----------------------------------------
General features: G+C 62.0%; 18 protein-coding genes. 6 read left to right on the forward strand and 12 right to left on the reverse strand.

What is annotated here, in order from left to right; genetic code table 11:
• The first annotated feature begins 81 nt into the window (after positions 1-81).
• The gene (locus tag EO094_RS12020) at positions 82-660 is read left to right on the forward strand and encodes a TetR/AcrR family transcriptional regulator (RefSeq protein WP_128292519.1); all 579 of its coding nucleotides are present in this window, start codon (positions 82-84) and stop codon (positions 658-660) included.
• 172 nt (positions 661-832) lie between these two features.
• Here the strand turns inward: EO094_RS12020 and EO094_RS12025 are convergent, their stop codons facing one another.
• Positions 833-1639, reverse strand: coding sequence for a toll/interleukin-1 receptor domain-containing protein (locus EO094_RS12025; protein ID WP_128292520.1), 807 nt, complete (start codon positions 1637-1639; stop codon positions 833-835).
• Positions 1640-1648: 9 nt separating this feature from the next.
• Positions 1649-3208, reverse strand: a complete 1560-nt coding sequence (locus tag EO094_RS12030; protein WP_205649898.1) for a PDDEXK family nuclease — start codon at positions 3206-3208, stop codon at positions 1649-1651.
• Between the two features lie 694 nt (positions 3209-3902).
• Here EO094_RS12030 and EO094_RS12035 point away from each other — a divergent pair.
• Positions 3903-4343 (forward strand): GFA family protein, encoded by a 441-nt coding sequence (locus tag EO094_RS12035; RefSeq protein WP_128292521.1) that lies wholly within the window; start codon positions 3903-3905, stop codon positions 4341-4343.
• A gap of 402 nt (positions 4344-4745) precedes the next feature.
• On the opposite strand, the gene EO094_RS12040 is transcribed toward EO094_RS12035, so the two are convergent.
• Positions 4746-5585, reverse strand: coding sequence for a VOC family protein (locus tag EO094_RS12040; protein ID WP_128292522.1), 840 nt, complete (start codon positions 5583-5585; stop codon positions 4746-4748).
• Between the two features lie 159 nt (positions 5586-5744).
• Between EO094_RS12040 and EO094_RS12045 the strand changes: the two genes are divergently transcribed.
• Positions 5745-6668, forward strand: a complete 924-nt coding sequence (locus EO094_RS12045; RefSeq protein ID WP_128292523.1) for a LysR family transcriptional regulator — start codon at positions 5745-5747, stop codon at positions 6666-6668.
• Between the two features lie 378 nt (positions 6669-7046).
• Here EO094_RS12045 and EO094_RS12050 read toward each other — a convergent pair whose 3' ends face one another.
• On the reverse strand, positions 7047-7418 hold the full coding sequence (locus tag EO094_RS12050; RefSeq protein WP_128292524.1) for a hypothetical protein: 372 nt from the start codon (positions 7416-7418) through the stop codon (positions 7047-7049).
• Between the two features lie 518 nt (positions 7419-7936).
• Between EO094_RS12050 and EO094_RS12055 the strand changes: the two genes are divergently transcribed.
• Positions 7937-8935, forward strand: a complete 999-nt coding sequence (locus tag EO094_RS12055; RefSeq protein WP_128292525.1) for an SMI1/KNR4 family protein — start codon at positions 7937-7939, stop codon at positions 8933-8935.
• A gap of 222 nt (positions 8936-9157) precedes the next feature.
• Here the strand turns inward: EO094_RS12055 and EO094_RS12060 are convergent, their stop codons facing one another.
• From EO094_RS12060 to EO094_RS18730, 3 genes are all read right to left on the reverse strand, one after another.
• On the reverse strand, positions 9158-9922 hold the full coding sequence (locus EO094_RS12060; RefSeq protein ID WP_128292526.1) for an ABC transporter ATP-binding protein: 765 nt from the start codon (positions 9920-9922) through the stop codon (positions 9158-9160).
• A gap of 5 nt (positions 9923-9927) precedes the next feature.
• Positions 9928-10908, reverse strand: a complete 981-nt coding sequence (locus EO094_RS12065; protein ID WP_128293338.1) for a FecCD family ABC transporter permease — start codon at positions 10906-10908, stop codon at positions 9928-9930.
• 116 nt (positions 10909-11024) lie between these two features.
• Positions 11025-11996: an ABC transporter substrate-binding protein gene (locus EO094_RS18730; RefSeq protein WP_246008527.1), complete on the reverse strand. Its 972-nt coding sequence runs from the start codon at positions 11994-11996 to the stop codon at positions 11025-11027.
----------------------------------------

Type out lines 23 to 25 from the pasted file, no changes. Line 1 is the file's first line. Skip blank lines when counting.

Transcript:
• Between EO094_RS12050 and EO094_RS12055 the strand changes: the two genes are divergently transcribed.
• Positions 7937-8935, forward strand: a complete 999-nt coding sequence (locus tag EO094_RS12055; RefSeq protein WP_128292525.1) for an SMI1/KNR4 family protein — start codon at positions 7937-7939, stop codon at positions 8933-8935.
• A gap of 222 nt (positions 8936-9157) precedes the next feature.